Image by Mike Brodie, a.k.a. the Polaroid Kidd.
The dark days are here to stay, it would seem – at least for all my friends in New Orleans. It feels wrong to even try to write about it at this point, but I really don’t know what else to do, and this heartbreak has to go somewhere. The night of Flee’s memorial Second Line parade, eight of his friends and their dogs burned to death when their squat, an abandoned warehouse, caught on fire from the barrel they were burning scrap in to stay warm. A few names have been sussed out, but I’m still not sure who was in that place when it went down, or if I knew them. Three women and five men between the ages of 19 and 30 died in the inferno, all described as “accomplished musicians or artists – jolly, happy people.”
Apparently one of the girls who died had been jumped by a guy on her way back to the squat recently, and had her face and arms slashed by his knife. She had been considering filing a report, but never got the chance. This insane rash of random violence with little motive brings to mind the shadow-play I saw performed at the Mudlark Public Theatre on Halloween, about the Axeman of New Orleans, who terrorized the city from May 1918 to October 1919. My friends are in a similar panic right now, though there’s no speculation that the assailants are possibly the devil in disguise. Monsters, maybe. Disenfranchised young men, raised in poverty, abused, angry and numbed to the violence and death that surrounds them, that they wreak. There is a bleak miasma, a rotten swamp-funk of despair and fear that seems to be seeping up through the banquettes and curling around every corner down there right now. This fire wasn’t part of that crime-wave, no – but all this bad shit happening at once, without even giving people a chance to catch their breath… It’s just brutal. What’s really fucking with me is the response of “concerned citizens” who callously voiced their opinions about the kids who died with nasty comments on a local news site. I should know better than to ever read that shit, because it’s usually horrifying, and makes me feel very sad for humanity. It got under my skin, though – these people basically saying “good riddance to gutterpunks” and that they got what they deserved for choosing to live the way they lived. Unbelievable, and so sad, that people would respond to the accidental deaths of eight young people with such vitriol. Even the more compassionate news stories refer to them as “homeless” or “transients”, and lead in to discussions about the pitiful lack of resources and shelters in New Orleans, which is of course important, but not actually very relevant to who these kids were. Here’s a couple comments from the thread which address it better than I can:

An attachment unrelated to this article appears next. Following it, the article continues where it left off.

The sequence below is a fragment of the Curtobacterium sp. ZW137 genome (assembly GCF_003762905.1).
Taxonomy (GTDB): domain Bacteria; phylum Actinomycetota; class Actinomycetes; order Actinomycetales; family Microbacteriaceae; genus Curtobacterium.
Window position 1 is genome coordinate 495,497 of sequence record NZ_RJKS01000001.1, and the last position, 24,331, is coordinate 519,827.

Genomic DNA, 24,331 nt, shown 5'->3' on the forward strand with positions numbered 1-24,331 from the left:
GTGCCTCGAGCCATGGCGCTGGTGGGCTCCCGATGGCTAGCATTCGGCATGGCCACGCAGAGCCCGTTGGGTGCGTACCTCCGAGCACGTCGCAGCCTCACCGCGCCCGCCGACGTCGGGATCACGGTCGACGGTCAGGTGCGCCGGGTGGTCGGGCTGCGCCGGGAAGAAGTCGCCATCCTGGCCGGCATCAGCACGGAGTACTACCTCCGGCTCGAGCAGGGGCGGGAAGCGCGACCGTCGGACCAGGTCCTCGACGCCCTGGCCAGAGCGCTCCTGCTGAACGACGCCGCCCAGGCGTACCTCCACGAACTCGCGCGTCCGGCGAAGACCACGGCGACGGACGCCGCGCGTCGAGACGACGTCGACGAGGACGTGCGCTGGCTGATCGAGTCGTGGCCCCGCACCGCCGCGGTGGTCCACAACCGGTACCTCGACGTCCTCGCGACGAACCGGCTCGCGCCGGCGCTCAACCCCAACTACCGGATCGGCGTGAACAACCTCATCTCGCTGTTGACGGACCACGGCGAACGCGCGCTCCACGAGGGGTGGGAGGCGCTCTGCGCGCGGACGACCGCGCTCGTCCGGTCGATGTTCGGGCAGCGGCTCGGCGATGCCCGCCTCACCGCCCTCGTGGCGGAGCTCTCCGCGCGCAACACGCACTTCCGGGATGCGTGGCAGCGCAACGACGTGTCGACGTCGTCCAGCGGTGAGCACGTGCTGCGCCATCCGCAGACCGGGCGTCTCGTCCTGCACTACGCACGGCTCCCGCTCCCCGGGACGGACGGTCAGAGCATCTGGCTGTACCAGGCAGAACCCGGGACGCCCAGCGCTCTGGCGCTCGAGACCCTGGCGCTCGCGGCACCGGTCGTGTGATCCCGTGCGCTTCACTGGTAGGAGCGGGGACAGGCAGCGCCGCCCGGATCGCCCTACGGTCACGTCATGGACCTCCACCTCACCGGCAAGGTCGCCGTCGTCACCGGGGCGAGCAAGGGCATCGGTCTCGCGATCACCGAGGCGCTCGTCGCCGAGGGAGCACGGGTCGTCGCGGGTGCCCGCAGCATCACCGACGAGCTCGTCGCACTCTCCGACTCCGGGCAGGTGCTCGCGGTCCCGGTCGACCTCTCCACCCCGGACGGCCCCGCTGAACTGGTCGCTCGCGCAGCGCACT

“You just assume that because they were squatting they don’t have jobs, but a lot of these kids do work. They do bike delivery in the quarter or wash dishes or tend bar. They travel a lot, so often they don’t tie themselves down to a lease. They sleep on the couches of friends or in abandoned buildings. It may not be your choice of lifestyle, but it’s not malicious and it’s not lazy. It’s just different. Their lives matter just as much as yours or mine. Grow a heart and some perspective.”